I like to keep up with the Eisner Awards. I'm a former judge, I value recognitions of excellence in the comics world (even when they're contentious), and I like staying in touch with the process. Honestly, it can be hard to find and read every single nominee, but each year I pay particular attention to, and try to spend time with, all the nominees in the young readers' categories. Currently, that means three categories: Early Readers, Kids (ages 9-12), and Teens. Over the past week, I've read about ten books to get up to speed!
I'm told that today, June 9, is the last day to cast votes (officially, the vote is "open until June 10, 2023 12:01 AM (GMT-05:00) Eastern Time"). So, this evening I'm going to vote in as many categories as I feel qualified to vote in!
This year's Eisner process has been especially vexed and controversial (leading to a retroactive withdrawal from the ballot). The ballot has been a bit mystifying to me, with some, IMO, startling omissions and puzzling categorizations. But controversy is in the nature of the awards, and I still appreciate the heuristic value of this, let's say, yearly exercise. Here are my thoughts on the Early Reader, Kids, and Teens categories:
Early Readers: I admit, this is not a category that interests me much this year. There are some lovely images here (for sheer sumptuousness, Dav's Disneyesque watercolors are hard to beat), and some nice comic bits (the page-turns of Higgins, the pacing of Willems), but for the most part these books strike me as pat and aesthetically undaring. There's a lot of shtick here, which tires me out. I miss seeing some good TOON Books in this category; 2022 seems to have been fallow for them. That said, my choice here is this charming, quietly ironic, aesthetically delicate take on friendship and learning:
Kids (9-12): This is a more interesting category by far, in fact one of the deepest in this year's ballot. The craft on display is impressive (dig the cartooning in Frizzy and Swim Team), and the ambition (dig the near-wordless storytelling of Isla to Island, a complex tale of immigration, loss, and discovery; or the interactive, formally ingenious Adventuregame). But my hands-down choice is Little Monarchs, an extraordinary piece of worldmaking, which is cartooned with an Alex Toth-like economy that reminds me of elegant classicists like Jaime Hernandez, R. Kikuo Johnson, and Chris Samnee. An amazing book, so dense, involving, subtle, and beautiful:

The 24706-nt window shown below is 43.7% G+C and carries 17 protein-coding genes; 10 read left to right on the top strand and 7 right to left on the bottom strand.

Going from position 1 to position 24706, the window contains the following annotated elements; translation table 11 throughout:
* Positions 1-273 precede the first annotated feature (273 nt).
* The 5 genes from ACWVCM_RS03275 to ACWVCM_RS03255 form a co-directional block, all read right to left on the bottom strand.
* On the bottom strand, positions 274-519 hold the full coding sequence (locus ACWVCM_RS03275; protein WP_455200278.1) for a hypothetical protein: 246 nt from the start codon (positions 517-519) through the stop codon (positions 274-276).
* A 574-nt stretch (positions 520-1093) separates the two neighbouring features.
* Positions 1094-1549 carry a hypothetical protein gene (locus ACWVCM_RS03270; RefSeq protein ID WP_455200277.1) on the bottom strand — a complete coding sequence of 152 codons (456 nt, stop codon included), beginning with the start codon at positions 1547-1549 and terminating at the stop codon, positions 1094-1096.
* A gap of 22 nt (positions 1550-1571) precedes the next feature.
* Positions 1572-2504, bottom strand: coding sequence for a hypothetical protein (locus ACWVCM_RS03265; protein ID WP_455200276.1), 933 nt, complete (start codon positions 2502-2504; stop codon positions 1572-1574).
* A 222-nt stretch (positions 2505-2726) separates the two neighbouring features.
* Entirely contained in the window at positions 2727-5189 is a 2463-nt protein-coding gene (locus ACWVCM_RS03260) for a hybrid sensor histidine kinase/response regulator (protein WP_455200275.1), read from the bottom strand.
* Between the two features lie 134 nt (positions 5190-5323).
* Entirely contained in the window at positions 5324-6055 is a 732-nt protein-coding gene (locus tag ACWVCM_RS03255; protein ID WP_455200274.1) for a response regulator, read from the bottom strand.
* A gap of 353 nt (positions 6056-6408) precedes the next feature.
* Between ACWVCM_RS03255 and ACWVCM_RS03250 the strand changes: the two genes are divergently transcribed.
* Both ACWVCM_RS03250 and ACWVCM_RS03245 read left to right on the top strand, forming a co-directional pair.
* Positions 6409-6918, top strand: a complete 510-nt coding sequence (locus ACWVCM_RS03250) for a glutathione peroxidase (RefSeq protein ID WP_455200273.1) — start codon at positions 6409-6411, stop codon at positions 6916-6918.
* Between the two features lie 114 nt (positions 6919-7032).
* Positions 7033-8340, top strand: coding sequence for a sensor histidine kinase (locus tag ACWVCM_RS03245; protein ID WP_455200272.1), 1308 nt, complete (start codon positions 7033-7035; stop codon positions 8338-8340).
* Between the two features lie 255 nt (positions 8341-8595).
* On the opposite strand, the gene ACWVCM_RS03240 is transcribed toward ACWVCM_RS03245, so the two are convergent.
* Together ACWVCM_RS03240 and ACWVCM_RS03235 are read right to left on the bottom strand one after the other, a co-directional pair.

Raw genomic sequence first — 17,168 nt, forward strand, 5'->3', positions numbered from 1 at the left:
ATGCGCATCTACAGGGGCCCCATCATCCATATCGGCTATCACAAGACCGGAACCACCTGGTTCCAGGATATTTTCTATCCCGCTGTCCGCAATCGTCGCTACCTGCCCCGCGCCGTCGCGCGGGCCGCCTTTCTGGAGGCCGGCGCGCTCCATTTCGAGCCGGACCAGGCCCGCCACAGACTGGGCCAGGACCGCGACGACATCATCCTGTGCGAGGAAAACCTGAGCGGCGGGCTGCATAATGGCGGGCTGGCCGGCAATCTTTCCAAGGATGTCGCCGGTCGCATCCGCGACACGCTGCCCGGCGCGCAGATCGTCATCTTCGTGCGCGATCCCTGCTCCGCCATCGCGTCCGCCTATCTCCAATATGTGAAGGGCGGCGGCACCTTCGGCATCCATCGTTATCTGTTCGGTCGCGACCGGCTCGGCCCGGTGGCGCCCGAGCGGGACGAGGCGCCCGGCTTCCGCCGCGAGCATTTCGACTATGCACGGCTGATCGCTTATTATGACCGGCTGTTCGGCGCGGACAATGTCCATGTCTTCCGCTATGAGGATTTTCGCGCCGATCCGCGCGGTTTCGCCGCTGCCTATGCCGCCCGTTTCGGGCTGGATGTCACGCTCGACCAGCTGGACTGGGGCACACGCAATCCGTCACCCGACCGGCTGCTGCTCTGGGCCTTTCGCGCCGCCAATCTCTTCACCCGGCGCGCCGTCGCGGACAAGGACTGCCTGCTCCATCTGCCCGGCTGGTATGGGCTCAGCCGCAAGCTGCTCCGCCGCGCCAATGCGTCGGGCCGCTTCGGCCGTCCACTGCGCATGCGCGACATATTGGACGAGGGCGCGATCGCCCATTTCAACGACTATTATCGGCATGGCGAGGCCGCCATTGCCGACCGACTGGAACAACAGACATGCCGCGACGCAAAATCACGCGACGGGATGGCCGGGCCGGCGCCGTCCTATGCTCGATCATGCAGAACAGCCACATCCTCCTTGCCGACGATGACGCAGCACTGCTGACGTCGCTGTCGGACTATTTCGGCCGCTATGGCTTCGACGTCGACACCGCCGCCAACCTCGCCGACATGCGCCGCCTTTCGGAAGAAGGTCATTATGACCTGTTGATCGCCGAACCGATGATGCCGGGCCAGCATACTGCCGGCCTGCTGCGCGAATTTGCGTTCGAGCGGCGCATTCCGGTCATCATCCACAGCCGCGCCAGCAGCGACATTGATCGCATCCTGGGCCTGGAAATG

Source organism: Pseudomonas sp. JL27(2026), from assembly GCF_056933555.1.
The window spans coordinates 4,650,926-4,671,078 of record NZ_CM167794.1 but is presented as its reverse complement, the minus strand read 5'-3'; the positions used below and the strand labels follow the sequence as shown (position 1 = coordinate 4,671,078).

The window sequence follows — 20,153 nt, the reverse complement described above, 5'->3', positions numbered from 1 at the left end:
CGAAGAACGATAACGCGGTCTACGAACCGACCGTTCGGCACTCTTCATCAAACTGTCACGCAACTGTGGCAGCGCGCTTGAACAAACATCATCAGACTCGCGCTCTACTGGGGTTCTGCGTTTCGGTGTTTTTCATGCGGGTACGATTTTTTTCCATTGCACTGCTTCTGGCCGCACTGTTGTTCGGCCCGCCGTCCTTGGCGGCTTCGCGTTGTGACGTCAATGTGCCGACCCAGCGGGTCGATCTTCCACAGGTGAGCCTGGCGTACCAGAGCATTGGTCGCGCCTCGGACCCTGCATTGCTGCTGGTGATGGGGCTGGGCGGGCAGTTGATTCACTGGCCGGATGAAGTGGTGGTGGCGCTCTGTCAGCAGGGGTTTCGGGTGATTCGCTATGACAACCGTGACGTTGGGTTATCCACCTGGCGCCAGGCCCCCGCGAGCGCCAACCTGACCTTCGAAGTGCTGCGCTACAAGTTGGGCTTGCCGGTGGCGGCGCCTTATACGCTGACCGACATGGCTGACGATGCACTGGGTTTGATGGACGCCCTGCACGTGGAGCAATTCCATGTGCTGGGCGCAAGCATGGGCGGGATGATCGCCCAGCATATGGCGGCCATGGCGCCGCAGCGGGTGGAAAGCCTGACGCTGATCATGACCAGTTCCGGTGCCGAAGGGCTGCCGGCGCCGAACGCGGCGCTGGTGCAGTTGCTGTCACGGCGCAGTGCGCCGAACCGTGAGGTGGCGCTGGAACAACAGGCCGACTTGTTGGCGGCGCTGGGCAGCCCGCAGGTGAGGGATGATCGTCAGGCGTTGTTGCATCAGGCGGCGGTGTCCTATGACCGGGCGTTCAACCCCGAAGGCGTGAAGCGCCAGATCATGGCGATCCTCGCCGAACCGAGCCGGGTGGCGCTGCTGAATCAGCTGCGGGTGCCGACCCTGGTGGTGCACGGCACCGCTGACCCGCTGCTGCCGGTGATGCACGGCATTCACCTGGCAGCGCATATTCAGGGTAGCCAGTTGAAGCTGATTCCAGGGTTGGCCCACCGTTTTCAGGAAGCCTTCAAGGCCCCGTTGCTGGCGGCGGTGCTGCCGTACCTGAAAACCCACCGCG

Teens: It's nice to see Tillie Walden in this category, for a book that is a change of pace for her. But I think the outstanding title here is the already much-talked about, groundbreaking Wash Day Diaries, a suite of stories about four Black women and the strength of their friendship and interconnection. Every character in this book has a backstory, but Rowser and Smith smartly leave us guessing, focusing on the energy, grace, and good humor of the four. Darkness marks the edges of the story, but joy wins out. The book seems casual, the way eavesdropping on good friends can, but that's deceptive; there's a lot going on. The chapter devoted to their "group chat" is a wonder of form as well as characterization. I admit that I didn't see this as a YA book at first, but then, I usually have that reaction to books that turn out to be very good YA books!
A few observations: